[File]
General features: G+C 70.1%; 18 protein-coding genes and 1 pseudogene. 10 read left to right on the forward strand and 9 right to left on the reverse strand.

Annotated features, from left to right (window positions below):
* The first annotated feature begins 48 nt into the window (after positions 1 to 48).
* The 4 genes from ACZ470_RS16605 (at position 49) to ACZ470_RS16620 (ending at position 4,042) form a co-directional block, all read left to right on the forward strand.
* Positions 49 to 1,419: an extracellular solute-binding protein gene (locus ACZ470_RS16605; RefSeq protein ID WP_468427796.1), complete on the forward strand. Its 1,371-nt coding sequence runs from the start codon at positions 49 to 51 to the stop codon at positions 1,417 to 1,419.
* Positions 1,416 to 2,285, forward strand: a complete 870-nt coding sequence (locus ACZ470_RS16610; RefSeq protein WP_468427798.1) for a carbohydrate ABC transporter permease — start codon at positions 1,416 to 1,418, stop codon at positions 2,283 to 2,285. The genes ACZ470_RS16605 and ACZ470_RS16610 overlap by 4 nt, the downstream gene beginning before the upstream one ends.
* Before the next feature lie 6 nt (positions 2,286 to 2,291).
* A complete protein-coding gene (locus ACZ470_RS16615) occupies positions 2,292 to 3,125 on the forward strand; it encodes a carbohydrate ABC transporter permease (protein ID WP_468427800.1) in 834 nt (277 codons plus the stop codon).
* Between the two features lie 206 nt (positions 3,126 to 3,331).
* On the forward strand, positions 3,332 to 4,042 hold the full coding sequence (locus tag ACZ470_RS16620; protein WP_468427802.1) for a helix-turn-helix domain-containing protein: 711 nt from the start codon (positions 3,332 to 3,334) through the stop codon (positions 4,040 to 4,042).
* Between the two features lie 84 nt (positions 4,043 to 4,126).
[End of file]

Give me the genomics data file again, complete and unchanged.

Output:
General features: G+C 70.1%; 18 protein-coding genes and 1 pseudogene. 10 read left to right on the forward strand and 9 right to left on the reverse strand.

Annotated features, from left to right (window positions below):
* The first annotated feature begins 48 nt into the window (after positions 1 to 48).
* The 4 genes from ACZ470_RS16605 (at position 49) to ACZ470_RS16620 (ending at position 4,042) form a co-directional block, all read left to right on the forward strand.
* Positions 49 to 1,419: an extracellular solute-binding protein gene (locus ACZ470_RS16605; RefSeq protein ID WP_468427796.1), complete on the forward strand. Its 1,371-nt coding sequence runs from the start codon at positions 49 to 51 to the stop codon at positions 1,417 to 1,419.
* Positions 1,416 to 2,285, forward strand: a complete 870-nt coding sequence (locus ACZ470_RS16610; RefSeq protein WP_468427798.1) for a carbohydrate ABC transporter permease — start codon at positions 1,416 to 1,418, stop codon at positions 2,283 to 2,285. The genes ACZ470_RS16605 and ACZ470_RS16610 overlap by 4 nt, the downstream gene beginning before the upstream one ends.
* Before the next feature lie 6 nt (positions 2,286 to 2,291).
* A complete protein-coding gene (locus ACZ470_RS16615) occupies positions 2,292 to 3,125 on the forward strand; it encodes a carbohydrate ABC transporter permease (protein ID WP_468427800.1) in 834 nt (277 codons plus the stop codon).
* Between the two features lie 206 nt (positions 3,126 to 3,331).
* On the forward strand, positions 3,332 to 4,042 hold the full coding sequence (locus tag ACZ470_RS16620; protein WP_468427802.1) for a helix-turn-helix domain-containing protein: 711 nt from the start codon (positions 3,332 to 3,334) through the stop codon (positions 4,040 to 4,042).
* Between the two features lie 84 nt (positions 4,043 to 4,126).